Chrissy Teigen's Self-Care Photo Sparks Controversy: 'TMI'

Chrissy Teigen gave her Instagram followers a peak at her beauty regimen on Monday, though it was a bit more than some of them bargained for.

Teigen posted a photo of herself sitting oddly on Monday night, apparently on some kind of wooden box in her living room. She had a white mask stick to her face and she was clutching a towel to the back of her neck.

chrissy-teigen-beauty-regimen-ig
(Photo: Instagram @chrissyteigen)

"Face mask / heat pad / vagina steam," wrote the model, "No I don't know if any of this works but it can't hurt right? *vagina dissolves*"

Of course, many fans were shocked by Teigen's cavalier description of this beauty routine — and one aspect of it in particular.

"Too much information," one person commented when the picture was shared on Facebook. "You probably should have kept that to yourself."

Many people didn't seem to have a particular problem with the revelation, but with Teigen's general habit of over-sharing.

"She just has to have attention at all cost," one person wrote.

"She is annoying!" added another.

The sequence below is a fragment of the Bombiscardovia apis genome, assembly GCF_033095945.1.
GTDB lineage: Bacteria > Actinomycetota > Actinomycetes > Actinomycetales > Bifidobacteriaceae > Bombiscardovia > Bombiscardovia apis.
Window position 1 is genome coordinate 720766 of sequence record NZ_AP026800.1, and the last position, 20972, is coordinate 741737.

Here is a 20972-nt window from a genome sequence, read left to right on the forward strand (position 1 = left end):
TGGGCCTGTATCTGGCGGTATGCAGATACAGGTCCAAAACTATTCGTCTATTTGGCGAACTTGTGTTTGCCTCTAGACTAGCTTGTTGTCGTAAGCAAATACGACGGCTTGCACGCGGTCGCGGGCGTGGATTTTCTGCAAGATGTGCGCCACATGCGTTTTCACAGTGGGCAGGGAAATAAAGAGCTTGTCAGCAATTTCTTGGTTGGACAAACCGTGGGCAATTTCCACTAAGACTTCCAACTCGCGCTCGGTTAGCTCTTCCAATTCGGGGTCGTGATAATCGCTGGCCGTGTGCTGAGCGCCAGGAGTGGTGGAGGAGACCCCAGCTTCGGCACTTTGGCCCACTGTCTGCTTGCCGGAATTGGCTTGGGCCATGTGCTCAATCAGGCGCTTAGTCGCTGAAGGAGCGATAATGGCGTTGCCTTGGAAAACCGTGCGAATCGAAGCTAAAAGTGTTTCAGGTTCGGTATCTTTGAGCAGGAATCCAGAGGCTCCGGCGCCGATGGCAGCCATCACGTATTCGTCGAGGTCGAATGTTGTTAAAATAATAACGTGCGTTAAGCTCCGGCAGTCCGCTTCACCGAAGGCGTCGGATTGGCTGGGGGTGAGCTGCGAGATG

"I'm over her and John," commented a third. "They're always doing too much. We. Get. It."

Despite the detractors, Teigen's most loyal followers stood by her.

"I hear it cleans out toxins, helps healing (if needed) purifies the uterus & helps to tighten vaginal walls," chimed in one fan. "So I'M not mad at her! Shoot wish I can find a SPA and I can AFFORD this worth while service! Go Girl!!!"

Last month, Teigen gave birth to her second child. She and her husband, John Legend, welcomed their son Miles into the world on May 16.

Teigen is the second prominent celebrity in recent years to promote vaginal steaming, after Gwyneth Paltrow praised the process on her website, Goop, in 2015.

0comments

According to a report by Women's Health Magazine, steaming may be more risky than Teigen indicated. The treatment uses a mixture of various herbs, which could irritate the sensitive area.

On top of that, the hot steam can disrupt the body's natural ecosystem of self-regulating bacteria, leaving one more prone to infection. As for the purported benefits of relieved cramps and cleanliness, there is no data on hand to back it up at this time.